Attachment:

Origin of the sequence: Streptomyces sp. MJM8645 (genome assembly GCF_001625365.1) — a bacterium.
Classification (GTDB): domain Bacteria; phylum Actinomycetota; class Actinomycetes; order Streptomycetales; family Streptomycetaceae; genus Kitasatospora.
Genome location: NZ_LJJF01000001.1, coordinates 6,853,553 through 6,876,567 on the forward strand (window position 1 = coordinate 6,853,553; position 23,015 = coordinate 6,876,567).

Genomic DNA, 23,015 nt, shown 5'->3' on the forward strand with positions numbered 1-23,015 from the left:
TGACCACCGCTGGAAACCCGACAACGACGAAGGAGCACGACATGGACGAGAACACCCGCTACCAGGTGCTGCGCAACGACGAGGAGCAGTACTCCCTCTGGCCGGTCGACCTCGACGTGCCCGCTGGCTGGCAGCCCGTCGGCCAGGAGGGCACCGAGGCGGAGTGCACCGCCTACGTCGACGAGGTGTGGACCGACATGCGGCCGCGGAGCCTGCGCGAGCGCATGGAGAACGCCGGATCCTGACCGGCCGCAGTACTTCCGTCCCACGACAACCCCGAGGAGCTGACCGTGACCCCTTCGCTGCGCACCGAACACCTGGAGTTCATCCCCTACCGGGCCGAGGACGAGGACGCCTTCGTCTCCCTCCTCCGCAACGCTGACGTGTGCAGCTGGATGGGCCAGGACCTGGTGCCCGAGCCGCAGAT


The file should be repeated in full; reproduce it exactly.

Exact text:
Origin of the sequence: Streptomyces sp. MJM8645 (genome assembly GCF_001625365.1) — a bacterium.
Classification (GTDB): domain Bacteria; phylum Actinomycetota; class Actinomycetes; order Streptomycetales; family Streptomycetaceae; genus Kitasatospora.
Genome location: NZ_LJJF01000001.1, coordinates 6,853,553 through 6,876,567 on the forward strand (window position 1 = coordinate 6,853,553; position 23,015 = coordinate 6,876,567).

Genomic DNA, 23,015 nt, shown 5'->3' on the forward strand with positions numbered 1-23,015 from the left:
TGACCACCGCTGGAAACCCGACAACGACGAAGGAGCACGACATGGACGAGAACACCCGCTACCAGGTGCTGCGCAACGACGAGGAGCAGTACTCCCTCTGGCCGGTCGACCTCGACGTGCCCGCTGGCTGGCAGCCCGTCGGCCAGGAGGGCACCGAGGCGGAGTGCACCGCCTACGTCGACGAGGTGTGGACCGACATGCGGCCGCGGAGCCTGCGCGAGCGCATGGAGAACGCCGGATCCTGACCGGCCGCAGTACTTCCGTCCCACGACAACCCCGAGGAGCTGACCGTGACCCCTTCGCTGCGCACCGAACACCTGGAGTTCATCCCCTACCGGGCCGAGGACGAGGACGCCTTCGTCTCCCTCCTCCGCAACGCTGACGTGTGCAGCTGGATGGGCCAGGACCTGGTGCCCGAGCCGCAGAT